ORCA Ocean Research and Conservation Association
 
 

WHERE WE WORK

Indian River Lagoon, FL
ORCA's Kilroy™ monitoring networks are designed to track environmental toxin producers (including red tides responsible for paralytic shellfish poisoning), invasive species, and watershed pollution threatening public health, fisheries, and other ocean resources.

Kilroy’s design leads directly to more effective watershed conservation action plans. Under our regulatory system, using laws already on the books, a scientifically accurate, legally defensible description of the causes of pollution will mandate a solution to the problem.

ORCA has been working to develop partnerships at both government and non-profit levels to develop conservation case studies where hand sampling and the inability to pinpoint the sources of pollution, have led to dramatically decreased water quality that visibly threatens marine life in the Indian River Lagoon; a cherished, EPA designated Estuary of National Significance.



Chesapeake Bay
The ORCA Kilroys™ were removed in May 2011 due to lack of funds and a lack of support in maintenance cost. Federal and State agencies lack the funds to support our research and implementation of our technology. As a result ORCA depends on donations to support our work. The Bay is literally choking on nutrient pollution from manure produced by factory farms. Three changes to farming practices will achieve at least a 70% reduction in nutrient runoff and yet years after solutions have been suggested none of the Bay states (PA, MD, DE, VA) have enacted a set of policies to end the discharge of nutrients into the Bay (at a proposed cost savings to farmers). Until policy makers and regulatory agencies have the type of conclusive and reliable water quality data that ORCA’s Kilroy™ is designed to provide, appropriate actions cannot be taken to remedy the situation—despite the promise of a dramatic improvement in water quality, a relative ease of implementation and the attention of conservation-minded legislators!


Latest Technology System Deployed in the Choptank River
Ft. Pierce, Florida - May 17, 2010 | The Ocean Research and Conservation Association (ORCA) announced today that it has deployed a water quality monitoring system called Kilroy to determine watershed flow patterns and physical water characteristics from Island Creek into the Choptank River of Chesapeake Bay. The Kilroy system is compiling data for water flow speeds, flow direction, temperature, wave height and water depth.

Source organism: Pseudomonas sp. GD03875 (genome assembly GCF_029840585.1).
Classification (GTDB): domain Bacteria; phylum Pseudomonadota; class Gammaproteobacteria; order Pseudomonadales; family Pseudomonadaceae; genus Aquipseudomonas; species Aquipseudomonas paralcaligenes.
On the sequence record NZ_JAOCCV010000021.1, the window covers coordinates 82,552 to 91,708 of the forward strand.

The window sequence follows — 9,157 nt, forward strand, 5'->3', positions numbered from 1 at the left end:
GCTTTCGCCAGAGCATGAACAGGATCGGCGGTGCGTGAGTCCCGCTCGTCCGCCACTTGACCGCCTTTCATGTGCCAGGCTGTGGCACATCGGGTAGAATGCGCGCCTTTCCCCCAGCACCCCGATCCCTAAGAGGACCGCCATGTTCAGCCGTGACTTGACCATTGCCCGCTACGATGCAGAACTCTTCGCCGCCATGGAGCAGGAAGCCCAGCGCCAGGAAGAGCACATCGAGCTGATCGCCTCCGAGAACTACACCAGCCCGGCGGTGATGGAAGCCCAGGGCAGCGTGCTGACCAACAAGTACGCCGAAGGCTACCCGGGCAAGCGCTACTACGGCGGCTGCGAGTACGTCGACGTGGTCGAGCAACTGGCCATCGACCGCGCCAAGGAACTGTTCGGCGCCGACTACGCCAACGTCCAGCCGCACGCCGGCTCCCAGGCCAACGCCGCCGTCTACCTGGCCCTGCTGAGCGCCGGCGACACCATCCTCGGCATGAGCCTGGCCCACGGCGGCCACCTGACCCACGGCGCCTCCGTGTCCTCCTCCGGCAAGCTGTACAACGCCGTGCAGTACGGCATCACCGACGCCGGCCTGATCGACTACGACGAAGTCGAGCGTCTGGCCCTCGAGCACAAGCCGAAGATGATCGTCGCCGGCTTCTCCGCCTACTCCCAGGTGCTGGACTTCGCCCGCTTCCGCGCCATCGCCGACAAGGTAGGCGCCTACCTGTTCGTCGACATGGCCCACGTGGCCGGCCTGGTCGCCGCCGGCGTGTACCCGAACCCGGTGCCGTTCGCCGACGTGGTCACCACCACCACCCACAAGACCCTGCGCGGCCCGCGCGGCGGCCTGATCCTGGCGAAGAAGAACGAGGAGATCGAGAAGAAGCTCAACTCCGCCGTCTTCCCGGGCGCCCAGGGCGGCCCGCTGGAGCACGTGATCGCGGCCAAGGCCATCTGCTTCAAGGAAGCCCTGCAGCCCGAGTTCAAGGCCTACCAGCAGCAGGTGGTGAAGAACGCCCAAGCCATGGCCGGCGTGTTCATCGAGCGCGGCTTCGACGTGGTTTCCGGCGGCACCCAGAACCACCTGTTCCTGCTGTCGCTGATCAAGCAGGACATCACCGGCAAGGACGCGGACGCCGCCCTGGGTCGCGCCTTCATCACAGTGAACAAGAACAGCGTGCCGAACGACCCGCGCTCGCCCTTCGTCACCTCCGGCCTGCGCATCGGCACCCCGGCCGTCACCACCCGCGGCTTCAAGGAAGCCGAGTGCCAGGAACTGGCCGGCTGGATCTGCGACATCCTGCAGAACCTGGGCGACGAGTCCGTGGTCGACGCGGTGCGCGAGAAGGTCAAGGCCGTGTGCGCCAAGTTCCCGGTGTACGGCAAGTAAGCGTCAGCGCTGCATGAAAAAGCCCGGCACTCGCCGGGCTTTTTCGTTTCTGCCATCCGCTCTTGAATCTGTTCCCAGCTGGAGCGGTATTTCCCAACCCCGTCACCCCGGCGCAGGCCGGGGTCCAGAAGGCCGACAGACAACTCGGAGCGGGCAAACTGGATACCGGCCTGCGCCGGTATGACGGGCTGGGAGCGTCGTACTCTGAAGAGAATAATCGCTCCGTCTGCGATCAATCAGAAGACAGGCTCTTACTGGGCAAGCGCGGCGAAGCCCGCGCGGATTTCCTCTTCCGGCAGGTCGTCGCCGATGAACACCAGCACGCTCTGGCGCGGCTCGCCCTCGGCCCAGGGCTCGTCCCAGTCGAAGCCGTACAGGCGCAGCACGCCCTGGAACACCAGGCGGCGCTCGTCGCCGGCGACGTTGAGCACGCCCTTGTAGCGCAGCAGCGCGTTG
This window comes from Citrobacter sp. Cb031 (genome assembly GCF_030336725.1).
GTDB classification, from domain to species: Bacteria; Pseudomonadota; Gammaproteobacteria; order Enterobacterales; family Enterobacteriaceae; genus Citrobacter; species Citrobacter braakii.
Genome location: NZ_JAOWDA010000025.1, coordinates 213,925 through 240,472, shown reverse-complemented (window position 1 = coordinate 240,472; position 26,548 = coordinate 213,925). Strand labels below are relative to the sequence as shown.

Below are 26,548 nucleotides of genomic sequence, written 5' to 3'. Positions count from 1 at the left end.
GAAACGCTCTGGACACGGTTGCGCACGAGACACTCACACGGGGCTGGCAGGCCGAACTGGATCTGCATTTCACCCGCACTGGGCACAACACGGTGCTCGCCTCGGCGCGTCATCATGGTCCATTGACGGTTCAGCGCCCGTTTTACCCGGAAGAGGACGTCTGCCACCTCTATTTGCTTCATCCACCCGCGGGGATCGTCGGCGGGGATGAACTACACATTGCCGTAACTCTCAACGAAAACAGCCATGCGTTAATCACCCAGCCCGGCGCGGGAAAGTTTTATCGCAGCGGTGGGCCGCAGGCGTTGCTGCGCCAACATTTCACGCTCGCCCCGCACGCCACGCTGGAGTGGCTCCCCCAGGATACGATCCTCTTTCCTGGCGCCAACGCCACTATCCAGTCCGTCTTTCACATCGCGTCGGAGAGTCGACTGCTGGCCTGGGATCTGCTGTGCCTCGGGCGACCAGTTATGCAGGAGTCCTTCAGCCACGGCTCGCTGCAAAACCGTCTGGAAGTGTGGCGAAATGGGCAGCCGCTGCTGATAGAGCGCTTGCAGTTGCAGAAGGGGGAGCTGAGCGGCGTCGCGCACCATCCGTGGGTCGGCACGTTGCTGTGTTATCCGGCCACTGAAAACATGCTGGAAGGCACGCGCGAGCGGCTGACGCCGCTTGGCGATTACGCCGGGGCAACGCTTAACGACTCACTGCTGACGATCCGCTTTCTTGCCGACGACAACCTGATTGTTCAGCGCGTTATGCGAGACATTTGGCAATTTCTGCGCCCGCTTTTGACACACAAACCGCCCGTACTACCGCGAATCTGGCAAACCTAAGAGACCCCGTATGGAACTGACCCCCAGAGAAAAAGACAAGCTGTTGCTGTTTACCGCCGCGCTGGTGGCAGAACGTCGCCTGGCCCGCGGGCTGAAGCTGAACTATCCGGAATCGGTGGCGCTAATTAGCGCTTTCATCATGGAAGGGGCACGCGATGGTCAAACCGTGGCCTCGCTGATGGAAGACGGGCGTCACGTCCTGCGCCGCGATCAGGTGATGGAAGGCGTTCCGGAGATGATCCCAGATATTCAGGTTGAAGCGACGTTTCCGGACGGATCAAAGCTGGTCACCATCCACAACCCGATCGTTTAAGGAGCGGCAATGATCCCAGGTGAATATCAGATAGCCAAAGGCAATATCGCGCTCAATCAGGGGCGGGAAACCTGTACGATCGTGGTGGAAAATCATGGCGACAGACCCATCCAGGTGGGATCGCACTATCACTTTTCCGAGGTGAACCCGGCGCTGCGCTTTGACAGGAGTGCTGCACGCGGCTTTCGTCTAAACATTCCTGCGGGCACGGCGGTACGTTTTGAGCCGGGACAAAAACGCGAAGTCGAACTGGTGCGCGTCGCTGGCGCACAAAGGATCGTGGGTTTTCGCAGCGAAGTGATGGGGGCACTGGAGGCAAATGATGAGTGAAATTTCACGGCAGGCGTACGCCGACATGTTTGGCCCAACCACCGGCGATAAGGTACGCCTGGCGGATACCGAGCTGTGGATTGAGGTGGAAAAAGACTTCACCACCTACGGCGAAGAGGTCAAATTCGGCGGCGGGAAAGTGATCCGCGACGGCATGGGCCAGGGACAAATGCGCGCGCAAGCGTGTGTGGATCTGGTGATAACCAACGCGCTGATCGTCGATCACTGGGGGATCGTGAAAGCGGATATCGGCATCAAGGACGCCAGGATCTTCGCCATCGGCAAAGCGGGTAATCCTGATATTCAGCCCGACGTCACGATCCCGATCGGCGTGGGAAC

Real-Time Pollution Monitors to Aid Chesapeake Bay
The Ocean Research and Conservation Association is using new technology in Island Creek and the Choptank River to gather data on water flow that will help show where runoff of sediment and nutrients is most likely to be a problem. That technology also has the potential to identify, in real time, the source of pollution -- possibly down to the farm, development or animal feedlot. Read Article



FUTURE EFFORTS

Under development is the ORCA Land-to-Sea Program™
The ORCA Land to Sea program will use ORCA’s FAST™ program to identify polluted areas of our waterways and ORCA Kilroy™ data to identify the source of the pollutant. Armed with this data, the ORCA Land-to-Sea program will then work with communities, government, agriculture and industry groups to focus on the pollution source and provide solutions to reduce the impact on the environment.


 

 



 

ORCA IS DEDICATED TO THE PROTECTION & RESTORATION OF AQUATIC ECOSYSTEMS &
THE SPECIES THEY SUSTAIN THROUGH THE DEVELOPMENT OF INNOVATIVE TECHNOLOGIES
& SCIENCE BASED CONSERVATION ACTION.
PLEASE HELP SUPPORT OUR MISSION.


MORE ABOUT ORCA


"ORCA has a clear understanding of the challenges they need to tackle now, as well as a well thought out plan for applying the technology of Kilroy into meaningful conservation efforts."
-Alexandra Cousteau
Global Water Advocate


Live Kilroy Data
View live, realtime Kilroy data and meterorological data from the Ft. Pierce Inlet, FL.
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DID YOU KNOW?
Studies show that protecting critical marine habitats -- such as coral reefs, seagrass beds and mangroves -- can dramatically increase fish size and quantity.